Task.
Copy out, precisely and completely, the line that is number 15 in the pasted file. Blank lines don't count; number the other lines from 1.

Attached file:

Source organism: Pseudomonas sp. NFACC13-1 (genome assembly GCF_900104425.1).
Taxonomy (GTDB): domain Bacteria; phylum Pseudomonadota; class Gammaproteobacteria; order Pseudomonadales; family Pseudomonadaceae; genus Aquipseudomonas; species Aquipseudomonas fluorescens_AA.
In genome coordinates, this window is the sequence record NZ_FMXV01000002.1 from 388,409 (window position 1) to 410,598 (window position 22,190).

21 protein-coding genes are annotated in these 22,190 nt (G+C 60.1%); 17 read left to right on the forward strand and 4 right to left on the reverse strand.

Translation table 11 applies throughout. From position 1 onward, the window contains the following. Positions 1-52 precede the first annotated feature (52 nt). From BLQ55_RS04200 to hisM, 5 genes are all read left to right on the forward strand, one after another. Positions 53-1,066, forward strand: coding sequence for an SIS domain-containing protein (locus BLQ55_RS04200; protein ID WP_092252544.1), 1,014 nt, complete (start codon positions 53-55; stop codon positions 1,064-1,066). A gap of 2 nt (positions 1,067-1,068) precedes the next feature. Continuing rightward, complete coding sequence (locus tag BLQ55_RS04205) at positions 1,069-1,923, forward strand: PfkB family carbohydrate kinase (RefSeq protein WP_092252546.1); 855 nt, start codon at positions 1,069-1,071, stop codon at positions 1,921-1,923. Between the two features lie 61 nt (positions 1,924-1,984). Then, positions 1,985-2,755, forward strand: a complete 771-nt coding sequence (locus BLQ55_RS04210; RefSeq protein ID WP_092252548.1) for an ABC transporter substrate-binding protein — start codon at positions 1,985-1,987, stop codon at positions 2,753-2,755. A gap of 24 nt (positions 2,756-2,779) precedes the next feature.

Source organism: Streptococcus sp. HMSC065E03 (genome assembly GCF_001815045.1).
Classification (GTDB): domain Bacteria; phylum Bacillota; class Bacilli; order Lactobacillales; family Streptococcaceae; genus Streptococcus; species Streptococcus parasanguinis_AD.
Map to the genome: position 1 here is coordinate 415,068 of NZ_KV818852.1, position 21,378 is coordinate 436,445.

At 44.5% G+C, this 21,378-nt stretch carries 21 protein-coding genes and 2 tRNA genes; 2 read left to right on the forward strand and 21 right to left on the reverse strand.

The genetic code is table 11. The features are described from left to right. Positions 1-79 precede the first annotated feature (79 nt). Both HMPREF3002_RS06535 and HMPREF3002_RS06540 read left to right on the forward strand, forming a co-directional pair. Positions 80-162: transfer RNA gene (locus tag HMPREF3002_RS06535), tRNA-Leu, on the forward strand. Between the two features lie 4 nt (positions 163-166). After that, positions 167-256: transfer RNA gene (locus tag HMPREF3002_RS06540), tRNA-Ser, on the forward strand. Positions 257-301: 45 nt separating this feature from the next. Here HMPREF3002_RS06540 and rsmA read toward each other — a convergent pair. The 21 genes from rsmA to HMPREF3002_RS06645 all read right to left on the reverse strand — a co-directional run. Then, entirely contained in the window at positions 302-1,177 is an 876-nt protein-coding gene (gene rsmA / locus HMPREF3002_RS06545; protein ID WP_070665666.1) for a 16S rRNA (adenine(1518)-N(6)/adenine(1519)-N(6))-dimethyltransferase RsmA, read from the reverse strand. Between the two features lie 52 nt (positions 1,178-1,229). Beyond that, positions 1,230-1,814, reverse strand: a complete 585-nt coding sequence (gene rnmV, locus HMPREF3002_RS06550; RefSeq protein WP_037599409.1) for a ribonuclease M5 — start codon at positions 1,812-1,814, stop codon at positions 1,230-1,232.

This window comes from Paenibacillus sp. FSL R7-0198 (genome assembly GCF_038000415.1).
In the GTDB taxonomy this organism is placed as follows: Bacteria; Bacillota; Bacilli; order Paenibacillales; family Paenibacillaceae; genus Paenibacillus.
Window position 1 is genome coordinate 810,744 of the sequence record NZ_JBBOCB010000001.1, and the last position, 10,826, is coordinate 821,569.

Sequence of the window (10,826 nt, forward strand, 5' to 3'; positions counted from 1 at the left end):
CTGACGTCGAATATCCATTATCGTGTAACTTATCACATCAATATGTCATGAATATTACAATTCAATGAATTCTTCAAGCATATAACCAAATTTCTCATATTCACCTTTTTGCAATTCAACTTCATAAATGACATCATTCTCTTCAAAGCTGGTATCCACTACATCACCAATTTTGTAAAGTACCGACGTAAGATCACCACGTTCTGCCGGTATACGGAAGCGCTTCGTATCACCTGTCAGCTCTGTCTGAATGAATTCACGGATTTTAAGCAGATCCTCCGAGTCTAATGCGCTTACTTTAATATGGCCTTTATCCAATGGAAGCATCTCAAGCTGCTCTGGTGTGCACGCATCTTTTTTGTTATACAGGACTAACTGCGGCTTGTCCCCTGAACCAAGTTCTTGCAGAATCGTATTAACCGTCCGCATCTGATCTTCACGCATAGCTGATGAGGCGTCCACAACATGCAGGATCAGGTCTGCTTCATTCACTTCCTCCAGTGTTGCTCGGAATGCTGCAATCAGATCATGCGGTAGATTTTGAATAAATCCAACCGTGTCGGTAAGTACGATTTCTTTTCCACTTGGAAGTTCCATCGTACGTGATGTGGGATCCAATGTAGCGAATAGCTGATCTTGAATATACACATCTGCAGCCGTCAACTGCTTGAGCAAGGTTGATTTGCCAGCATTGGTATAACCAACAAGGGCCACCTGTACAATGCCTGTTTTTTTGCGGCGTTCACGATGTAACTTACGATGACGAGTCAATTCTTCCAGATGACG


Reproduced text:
CTGACGTCGAATATCCATTATCGTGTAACTTATCACATCAATATGTCATGAATATTACAATTCAATGAATTCTTCAAGCATATAACCAAATTTCTCATATTCACCTTTTTGCAATTCAACTTCATAAATGACATCATTCTCTTCAAAGCTGGTATCCACTACATCACCAATTTTGTAAAGTACCGACGTAAGATCACCACGTTCTGCCGGTATACGGAAGCGCTTCGTATCACCTGTCAGCTCTGTCTGAATGAATTCACGGATTTTAAGCAGATCCTCCGAGTCTAATGCGCTTACTTTAATATGGCCTTTATCCAATGGAAGCATCTCAAGCTGCTCTGGTGTGCACGCATCTTTTTTGTTATACAGGACTAACTGCGGCTTGTCCCCTGAACCAAGTTCTTGCAGAATCGTATTAACCGTCCGCATCTGATCTTCACGCATAGCTGATGAGGCGTCCACAACATGCAGGATCAGGTCTGCTTCATTCACTTCCTCCAGTGTTGCTCGGAATGCTGCAATCAGATCATGCGGTAGATTTTGAATAAATCCAACCGTGTCGGTAAGTACGATTTCTTTTCCACTTGGAAGTTCCATCGTACGTGATGTGGGATCCAATGTAGCGAATAGCTGATCTTGAATATACACATCTGCAGCCGTCAACTGCTTGAGCAAGGTTGATTTGCCAGCATTGGTATAACCAACAAGGGCCACCTGTACAATGCCTGTTTTTTTGCGGCGTTCACGATGTAACTTACGATGACGAGTCAATTCTTCCAGATGACG